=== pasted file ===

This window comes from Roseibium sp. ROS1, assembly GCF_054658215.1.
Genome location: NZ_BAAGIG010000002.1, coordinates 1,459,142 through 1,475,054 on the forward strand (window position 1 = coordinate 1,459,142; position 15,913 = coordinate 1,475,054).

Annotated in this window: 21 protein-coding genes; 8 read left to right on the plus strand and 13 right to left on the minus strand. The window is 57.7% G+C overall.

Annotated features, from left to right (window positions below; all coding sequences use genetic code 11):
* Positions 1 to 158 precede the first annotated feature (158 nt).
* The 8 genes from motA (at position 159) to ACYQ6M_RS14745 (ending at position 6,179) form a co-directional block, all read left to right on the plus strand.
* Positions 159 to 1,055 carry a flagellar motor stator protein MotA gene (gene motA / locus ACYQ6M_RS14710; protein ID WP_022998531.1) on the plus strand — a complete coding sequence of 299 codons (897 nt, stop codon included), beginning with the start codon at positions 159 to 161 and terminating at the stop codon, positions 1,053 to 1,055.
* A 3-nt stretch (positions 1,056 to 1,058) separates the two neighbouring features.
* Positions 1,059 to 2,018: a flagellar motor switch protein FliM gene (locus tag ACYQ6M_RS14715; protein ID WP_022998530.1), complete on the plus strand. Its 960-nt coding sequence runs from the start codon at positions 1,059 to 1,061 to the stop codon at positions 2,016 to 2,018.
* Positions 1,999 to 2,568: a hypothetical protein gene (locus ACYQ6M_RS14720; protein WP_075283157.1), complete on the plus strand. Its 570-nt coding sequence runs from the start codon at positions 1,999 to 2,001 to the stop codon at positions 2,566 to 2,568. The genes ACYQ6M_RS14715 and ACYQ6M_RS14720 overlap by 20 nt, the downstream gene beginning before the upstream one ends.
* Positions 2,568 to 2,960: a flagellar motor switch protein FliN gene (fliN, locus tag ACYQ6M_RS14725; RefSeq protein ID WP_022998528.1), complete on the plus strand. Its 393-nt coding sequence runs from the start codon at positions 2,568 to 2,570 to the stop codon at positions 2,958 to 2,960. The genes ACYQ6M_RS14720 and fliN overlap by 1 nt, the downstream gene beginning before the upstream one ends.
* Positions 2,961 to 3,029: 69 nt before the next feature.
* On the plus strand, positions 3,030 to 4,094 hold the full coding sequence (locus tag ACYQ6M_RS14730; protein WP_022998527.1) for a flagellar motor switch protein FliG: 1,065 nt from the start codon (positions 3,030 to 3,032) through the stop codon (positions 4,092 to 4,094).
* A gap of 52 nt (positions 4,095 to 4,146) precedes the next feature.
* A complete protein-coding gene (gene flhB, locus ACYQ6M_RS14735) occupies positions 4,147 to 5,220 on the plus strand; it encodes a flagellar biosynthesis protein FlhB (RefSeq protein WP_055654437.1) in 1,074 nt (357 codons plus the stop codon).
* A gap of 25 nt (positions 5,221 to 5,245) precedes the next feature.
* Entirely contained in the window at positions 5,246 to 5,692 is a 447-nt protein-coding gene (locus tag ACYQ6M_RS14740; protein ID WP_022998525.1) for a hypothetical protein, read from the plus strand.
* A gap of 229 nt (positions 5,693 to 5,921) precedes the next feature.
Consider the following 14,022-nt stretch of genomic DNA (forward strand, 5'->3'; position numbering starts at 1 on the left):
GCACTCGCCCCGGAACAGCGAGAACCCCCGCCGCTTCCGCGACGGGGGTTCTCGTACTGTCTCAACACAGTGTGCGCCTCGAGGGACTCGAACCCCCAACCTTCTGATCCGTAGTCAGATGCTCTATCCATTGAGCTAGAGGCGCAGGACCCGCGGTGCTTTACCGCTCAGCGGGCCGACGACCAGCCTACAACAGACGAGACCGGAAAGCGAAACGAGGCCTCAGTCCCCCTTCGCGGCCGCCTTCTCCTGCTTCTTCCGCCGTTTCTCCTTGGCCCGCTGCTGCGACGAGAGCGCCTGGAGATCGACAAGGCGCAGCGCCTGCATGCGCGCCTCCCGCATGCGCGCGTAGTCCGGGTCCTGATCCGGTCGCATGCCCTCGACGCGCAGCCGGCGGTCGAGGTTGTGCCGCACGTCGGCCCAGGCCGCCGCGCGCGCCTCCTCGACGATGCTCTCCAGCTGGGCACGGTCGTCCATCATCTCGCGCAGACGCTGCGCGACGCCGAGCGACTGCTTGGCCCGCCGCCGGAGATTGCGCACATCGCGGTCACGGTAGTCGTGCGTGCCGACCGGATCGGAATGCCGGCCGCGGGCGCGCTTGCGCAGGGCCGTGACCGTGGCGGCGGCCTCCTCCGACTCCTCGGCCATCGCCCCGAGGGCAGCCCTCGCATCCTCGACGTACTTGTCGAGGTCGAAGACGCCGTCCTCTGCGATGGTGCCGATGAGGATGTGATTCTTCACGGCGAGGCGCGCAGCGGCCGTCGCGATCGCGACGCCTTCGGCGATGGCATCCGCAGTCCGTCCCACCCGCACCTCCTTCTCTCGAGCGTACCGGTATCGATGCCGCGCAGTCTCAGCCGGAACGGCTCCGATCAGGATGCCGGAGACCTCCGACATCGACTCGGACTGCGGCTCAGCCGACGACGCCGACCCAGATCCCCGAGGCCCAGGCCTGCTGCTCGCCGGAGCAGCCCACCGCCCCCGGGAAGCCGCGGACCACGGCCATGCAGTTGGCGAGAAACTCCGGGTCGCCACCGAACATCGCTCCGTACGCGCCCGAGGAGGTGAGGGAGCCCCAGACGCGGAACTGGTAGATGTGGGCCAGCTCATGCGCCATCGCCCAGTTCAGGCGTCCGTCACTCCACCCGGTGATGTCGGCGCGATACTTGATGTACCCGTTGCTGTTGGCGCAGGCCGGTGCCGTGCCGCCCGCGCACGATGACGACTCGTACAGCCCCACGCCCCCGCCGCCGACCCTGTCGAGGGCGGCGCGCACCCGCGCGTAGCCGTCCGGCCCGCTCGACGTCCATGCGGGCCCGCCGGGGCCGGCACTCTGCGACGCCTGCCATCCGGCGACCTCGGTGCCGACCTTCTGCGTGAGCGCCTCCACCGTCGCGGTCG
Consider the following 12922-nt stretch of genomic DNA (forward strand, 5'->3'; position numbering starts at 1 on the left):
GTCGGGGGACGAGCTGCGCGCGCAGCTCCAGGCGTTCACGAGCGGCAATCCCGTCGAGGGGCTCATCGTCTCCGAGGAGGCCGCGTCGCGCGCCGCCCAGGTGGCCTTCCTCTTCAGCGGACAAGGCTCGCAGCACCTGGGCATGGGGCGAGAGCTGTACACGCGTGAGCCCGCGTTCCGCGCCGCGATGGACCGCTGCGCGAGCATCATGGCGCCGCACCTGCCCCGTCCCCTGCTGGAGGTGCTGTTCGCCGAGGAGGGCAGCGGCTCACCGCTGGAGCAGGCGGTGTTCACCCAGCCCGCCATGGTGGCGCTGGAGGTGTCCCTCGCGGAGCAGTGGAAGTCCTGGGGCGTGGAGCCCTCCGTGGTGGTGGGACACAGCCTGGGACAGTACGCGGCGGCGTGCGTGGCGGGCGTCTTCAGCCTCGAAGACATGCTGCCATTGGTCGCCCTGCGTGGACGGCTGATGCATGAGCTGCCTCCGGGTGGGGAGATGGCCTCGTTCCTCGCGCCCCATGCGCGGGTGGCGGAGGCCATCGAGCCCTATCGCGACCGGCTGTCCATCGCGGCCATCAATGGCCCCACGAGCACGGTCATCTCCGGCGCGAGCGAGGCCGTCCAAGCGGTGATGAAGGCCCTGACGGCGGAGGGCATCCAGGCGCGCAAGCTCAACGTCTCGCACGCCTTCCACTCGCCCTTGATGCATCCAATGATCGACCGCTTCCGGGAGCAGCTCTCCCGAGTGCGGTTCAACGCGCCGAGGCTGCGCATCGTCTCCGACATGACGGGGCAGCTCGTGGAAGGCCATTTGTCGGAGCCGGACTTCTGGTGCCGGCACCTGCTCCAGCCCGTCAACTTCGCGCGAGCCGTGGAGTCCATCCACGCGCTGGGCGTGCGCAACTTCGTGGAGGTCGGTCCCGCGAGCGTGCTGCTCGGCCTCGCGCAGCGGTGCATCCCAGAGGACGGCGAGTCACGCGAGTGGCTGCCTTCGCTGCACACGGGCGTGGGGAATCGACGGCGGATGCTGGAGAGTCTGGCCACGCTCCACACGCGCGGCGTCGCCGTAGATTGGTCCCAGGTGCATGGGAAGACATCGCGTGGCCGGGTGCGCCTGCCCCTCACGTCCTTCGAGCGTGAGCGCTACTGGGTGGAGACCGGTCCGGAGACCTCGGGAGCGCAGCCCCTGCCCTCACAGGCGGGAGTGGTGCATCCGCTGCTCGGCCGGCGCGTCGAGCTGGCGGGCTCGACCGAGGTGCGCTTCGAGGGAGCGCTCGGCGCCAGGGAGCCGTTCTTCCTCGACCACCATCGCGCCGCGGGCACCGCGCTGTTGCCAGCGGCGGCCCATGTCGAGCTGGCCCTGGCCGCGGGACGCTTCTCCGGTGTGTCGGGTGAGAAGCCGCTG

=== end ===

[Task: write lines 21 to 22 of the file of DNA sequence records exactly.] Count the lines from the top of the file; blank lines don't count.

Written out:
Consider the following 12922-nt stretch of genomic DNA (forward strand, 5'->3'; position numbering starts at 1 on the left):
GTCGGGGGACGAGCTGCGCGCGCAGCTCCAGGCGTTCACGAGCGGCAATCCCGTCGAGGGGCTCATCGTCTCCGAGGAGGCCGCGTCGCGCGCCGCCCAGGTGGCCTTCCTCTTCAGCGGACAAGGCTCGCAGCACCTGGGCATGGGGCGAGAGCTGTACACGCGTGAGCCCGCGTTCCGCGCCGCGATGGACCGCTGCGCGAGCATCATGGCGCCGCACCTGCCCCGTCCCCTGCTGGAGGTGCTGTTCGCCGAGGAGGGCAGCGGCTCACCGCTGGAGCAGGCGGTGTTCACCCAGCCCGCCATGGTGGCGCTGGAGGTGTCCCTCGCGGAGCAGTGGAAGTCCTGGGGCGTGGAGCCCTCCGTGGTGGTGGGACACAGCCTGGGACAGTACGCGGCGGCGTGCGTGGCGGGCGTCTTCAGCCTCGAAGACATGCTGCCATTGGTCGCCCTGCGTGGACGGCTGATGCATGAGCTGCCTCCGGGTGGGGAGATGGCCTCGTTCCTCGCGCCCCATGCGCGGGTGGCGGAGGCCATCGAGCCCTATCGCGACCGGCTGTCCATCGCGGCCATCAATGGCCCCACGAGCACGGTCATCTCCGGCGCGAGCGAGGCCGTCCAAGCGGTGATGAAGGCCCTGACGGCGGAGGGCATCCAGGCGCGCAAGCTCAACGTCTCGCACGCCTTCCACTCGCCCTTGATGCATCCAATGATCGACCGCTTCCGGGAGCAGCTCTCCCGAGTGCGGTTCAACGCGCCGAGGCTGCGCATCGTCTCCGACATGACGGGGCAGCTCGTGGAAGGCCATTTGTCGGAGCCGGACTTCTGGTGCCGGCACCTGCTCCAGCCCGTCAACTTCGCGCGAGCCGTGGAGTCCATCCACGCGCTGGGCGTGCGCAACTTCGTGGAGGTCGGTCCCGCGAGCGTGCTGCTCGGCCTCGCGCAGCGGTGCATCCCAGAGGACGGCGAGTCACGCGAGTGGCTGCCTTCGCTGCACACGGGCGTGGGGAATCGACGGCGGATGCTGGAGAGTCTGGCCACGCTCCACACGCGCGGCGTCGCCGTAGATTGGTCCCAGGTGCATGGGAAGACATCGCGTGGCCGGGTGCGCCTGCCCCTCACGTCCTTCGAGCGTGAGCGCTACTGGGTGGAGACCGGTCCGGAGACCTCGGGAGCGCAGCCCCTGCCCTCACAGGCGGGAGTGGTGCATCCGCTGCTCGGCCGGCGCGTCGAGCTGGCGGGCTCGACCGAGGTGCGCTTCGAGGGAGCGCTCGGCGCCAGGGAGCCGTTCTTCCTCGACCACCATCGCGCCGCGGGCACCGCGCTGTTGCCAGCGGCGGCCCATGTCGAGCTGGCCCTGGCCGCGGGACGCTTCTCCGGTGTGTCGGGTGAGAAGCCGCTG